Make discounting work for you, NOT against you

Posted by Philip Huthwaite on August 1, 2014
Philip Huthwaite
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Discounting Prices | BlackCurve
 
Generally speaking, most business owners hate discounting. Why would you want to discount if that means slashing your own margin? Nevertheless, this is still one of the most common tactics to drive sales by far, and it is therefore extremely important that it is managed in the right way.

So… how can you make discounting work for you and not against you?

First of all, you need to know the difference between a “good discount” and a “bad discount”. Bad discounts are the types of discounting that can potentially harm your business. If you simply discount just to match your competitor’s price or to close a deal, you may gain new customers, but not necessarily profitable ones. Doing so might also give your customers the impression that your business is no better than others, which degrades your brand and makes it hard for you to justify a price raise in the future.

However, not all discounts are made the same. There are situations when discounting can benefit the company:

 

A. DISCOUNTING TO GET RID OF OTHERWISE UNSOLD INVENTORIES

If you have products that would perish or become obsolete in the very near future, and if the demand is not high enough, you probably would not want to hold onto them. In this situation, discounting is preferable as it is still better to minimise the loss than sell nothing.

 

B. DISCOUNTING TO REWARD LOYAL CUSTOMERS

If you have accounts that have done good business with you for a long time, you might consider giving them some special treatments just to show gratitude and maintain good relationships. In this case, discounting can act as a reward, and while you may not maximise your profit, you probably will have some great partnerships which often leads to increase orders.

 

C. DISCOUNTING THANKS TO ECONOMIES OF SCALE

If you have a large order that allows you to achieve economies of scale or receive discount from your suppliers, you may consider passing part of the gain to your customer under the form of discounting. On the same note, if discounting can be linked to greater volume sales and lower unit costs for your business, giving a discount does not necessarily mean hurting your margin.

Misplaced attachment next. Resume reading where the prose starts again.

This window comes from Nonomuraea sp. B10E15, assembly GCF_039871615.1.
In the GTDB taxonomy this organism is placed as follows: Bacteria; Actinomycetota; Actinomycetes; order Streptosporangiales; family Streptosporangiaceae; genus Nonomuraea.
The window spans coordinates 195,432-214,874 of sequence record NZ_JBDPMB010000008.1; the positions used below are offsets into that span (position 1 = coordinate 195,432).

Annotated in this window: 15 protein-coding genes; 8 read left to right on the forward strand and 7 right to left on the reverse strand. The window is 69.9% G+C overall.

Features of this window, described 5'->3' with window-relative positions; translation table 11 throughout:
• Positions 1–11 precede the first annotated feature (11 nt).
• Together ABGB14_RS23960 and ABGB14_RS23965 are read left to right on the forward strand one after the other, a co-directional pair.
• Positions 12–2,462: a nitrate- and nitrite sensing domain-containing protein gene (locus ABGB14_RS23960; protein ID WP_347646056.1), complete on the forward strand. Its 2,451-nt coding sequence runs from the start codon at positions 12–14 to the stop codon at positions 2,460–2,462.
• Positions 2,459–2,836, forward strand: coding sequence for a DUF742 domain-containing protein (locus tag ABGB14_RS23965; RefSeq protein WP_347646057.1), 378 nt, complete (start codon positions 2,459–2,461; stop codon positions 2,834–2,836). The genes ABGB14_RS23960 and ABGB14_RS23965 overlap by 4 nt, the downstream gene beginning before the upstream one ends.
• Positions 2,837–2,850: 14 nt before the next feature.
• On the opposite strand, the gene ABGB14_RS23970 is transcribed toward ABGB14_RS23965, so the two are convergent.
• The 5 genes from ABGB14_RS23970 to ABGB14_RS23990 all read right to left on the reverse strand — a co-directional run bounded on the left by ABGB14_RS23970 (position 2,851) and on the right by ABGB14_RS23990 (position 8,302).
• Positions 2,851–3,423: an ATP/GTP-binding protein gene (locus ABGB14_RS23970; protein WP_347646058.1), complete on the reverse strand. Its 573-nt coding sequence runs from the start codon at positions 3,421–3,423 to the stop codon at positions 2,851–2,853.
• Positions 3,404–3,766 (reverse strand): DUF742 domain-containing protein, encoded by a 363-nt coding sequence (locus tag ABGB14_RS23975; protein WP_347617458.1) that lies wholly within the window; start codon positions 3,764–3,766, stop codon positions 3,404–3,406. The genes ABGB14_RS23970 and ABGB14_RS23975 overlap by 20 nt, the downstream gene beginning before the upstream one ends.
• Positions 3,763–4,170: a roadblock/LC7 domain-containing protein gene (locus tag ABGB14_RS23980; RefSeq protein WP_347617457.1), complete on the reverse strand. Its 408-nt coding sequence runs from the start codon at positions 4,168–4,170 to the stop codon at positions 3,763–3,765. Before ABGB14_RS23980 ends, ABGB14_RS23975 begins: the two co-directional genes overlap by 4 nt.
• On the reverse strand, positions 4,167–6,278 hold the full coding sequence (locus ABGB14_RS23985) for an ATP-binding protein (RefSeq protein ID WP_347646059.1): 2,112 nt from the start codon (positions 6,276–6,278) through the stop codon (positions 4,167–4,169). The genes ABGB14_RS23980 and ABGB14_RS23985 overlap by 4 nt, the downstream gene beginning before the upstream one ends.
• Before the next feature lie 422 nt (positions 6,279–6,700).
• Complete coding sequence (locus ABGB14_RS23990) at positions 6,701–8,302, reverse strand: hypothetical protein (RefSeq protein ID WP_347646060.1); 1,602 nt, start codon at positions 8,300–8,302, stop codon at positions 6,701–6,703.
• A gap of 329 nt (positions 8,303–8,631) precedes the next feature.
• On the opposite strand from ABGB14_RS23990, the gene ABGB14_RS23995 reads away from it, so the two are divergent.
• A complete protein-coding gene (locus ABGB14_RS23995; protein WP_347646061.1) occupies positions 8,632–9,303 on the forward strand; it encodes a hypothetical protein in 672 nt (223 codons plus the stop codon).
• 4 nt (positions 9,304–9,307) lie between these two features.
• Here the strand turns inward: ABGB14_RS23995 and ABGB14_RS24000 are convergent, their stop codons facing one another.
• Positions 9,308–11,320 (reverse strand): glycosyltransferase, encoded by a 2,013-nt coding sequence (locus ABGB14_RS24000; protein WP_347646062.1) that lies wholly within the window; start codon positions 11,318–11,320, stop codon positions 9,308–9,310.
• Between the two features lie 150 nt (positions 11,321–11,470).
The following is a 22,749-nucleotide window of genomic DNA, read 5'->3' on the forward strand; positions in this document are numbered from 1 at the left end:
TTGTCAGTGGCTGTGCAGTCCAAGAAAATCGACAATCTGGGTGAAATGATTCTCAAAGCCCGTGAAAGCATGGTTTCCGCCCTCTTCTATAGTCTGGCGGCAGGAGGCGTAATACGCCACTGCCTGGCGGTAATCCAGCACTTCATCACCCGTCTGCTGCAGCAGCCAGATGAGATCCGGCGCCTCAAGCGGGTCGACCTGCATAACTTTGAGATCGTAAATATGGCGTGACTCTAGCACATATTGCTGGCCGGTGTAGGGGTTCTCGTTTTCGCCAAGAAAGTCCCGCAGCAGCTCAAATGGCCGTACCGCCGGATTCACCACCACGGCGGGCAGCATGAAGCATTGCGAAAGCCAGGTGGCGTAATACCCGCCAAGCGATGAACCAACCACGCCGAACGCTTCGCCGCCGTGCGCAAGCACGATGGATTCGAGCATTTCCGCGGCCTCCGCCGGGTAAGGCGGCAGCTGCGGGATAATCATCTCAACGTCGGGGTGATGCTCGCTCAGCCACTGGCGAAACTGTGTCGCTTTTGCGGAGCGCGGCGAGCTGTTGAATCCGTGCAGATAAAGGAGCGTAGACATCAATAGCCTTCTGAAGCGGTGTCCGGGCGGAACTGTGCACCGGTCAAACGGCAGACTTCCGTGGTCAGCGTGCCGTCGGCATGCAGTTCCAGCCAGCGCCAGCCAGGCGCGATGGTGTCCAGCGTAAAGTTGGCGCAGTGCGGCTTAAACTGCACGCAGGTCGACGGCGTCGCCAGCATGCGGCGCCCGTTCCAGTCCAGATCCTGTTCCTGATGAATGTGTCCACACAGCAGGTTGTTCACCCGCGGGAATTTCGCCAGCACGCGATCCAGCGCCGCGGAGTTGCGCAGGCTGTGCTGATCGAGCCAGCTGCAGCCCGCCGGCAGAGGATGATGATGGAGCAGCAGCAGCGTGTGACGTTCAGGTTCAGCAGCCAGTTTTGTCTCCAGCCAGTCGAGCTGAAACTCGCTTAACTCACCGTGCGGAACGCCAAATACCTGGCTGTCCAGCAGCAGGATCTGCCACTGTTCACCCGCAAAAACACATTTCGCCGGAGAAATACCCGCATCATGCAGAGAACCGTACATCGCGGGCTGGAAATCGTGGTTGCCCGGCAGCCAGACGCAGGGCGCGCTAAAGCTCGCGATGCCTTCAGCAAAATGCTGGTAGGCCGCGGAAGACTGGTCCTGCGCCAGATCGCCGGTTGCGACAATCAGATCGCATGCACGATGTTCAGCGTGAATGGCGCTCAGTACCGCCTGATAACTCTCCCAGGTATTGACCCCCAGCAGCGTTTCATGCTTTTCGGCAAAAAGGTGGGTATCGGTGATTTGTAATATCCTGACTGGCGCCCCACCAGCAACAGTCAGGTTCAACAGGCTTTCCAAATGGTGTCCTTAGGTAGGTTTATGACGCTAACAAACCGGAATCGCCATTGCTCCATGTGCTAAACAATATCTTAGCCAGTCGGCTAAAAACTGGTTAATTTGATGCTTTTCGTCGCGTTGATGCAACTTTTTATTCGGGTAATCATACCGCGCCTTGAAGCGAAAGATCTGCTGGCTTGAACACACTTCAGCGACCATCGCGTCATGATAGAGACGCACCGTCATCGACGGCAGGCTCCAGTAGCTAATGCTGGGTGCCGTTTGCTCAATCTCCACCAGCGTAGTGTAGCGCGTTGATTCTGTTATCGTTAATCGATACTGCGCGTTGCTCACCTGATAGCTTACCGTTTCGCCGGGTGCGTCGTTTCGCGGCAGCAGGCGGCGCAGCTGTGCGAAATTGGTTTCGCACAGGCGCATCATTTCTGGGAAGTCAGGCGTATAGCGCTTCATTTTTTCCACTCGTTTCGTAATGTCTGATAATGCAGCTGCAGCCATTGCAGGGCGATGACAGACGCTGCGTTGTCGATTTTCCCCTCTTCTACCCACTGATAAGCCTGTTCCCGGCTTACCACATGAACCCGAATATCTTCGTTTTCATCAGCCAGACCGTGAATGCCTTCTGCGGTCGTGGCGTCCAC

Don't forget you can download Ultimate Guide To Discounting for free:

 

Ultimate Guide to Discounting

 

As you can see, not all discounts are bad. However, even when you know what types of discounting to be used, it might not always work out as well as you expected. In many cases you will run into pricing leakage and money-left-on-the-table problems. Why does this happen? It all comes down to two basic reasons:

 

1. YOU LACK CONTROL OVER THE SALES NEGOTIATION PROCESS

When your sales people encounter difficulties in the negotiation process, they tend to rely on discounting to close the deal, instead of trying to ask for the ideal price. If sales volume quota or revenue quota is all they care about, they might end up over-discounting, as that does not have any impact on their performance. Or they may have to wait for your approval, but such process takes time, and by the time they get back to the customer, the deal might be gone already.

 

2. YOU LACK AN EFFECTIVE SYSTEM TO MANAGE DISCOUNT RULES

Imagine you have an exhaustive price list with large numbers of products and customers. If you want to set different discount rates for different products, different customers, different levels of inventories, etc., you might find it challenging to manually go through each item. As a result, usually only products that bring the highest profit and large accounts are taken care of, while the rest may not receive much attention.

In order to solve those problems and make discounting work in your favour, there are a couple things you should consider doing:

 

ALIGNING SALES INCENTIVES AND METRICS TO DESIRED PRICING OUTCOME

If you want your team to behave in certain ways, your compensation and reward plan should be designed to promote such behaviours. In this case, if you do not want sales people to over-discount, aside from measuring the amount of revenue they generate, you should also track their effort in staying within discount guidelines and achieving healthy margins.

 

EDUCATING YOUR SALES STAFF

A reason why sales people tend to resort to discounting is because they are not thorough about the values of the business and products. Giving them training about sales techniques and equipping them with better knowledge about the business and products will allow them to be more confident, persuasive, and agile during their negotiations.

 

EMPLOYING A SPECIALISED PRICE AND QUOTE MANAGEMENT SYSTEM

With such a system, you can make sure that your discounting guidelines are communicated effectively to the sales staff, and that there is no more lengthy back-and-forth emails to give out quote approvals. A system like that can also allow you to set complicated discounting rules based on various factors so that each discount is optimised to work in your best interest.

 

Conclusion

With the right strategy, discipline, and control, discounting can add extra benefits to your business. According to research conducted by PriValEdge, companies that exercise good discount rules can see 5% increase in volumes and 60% increase in profit.

 

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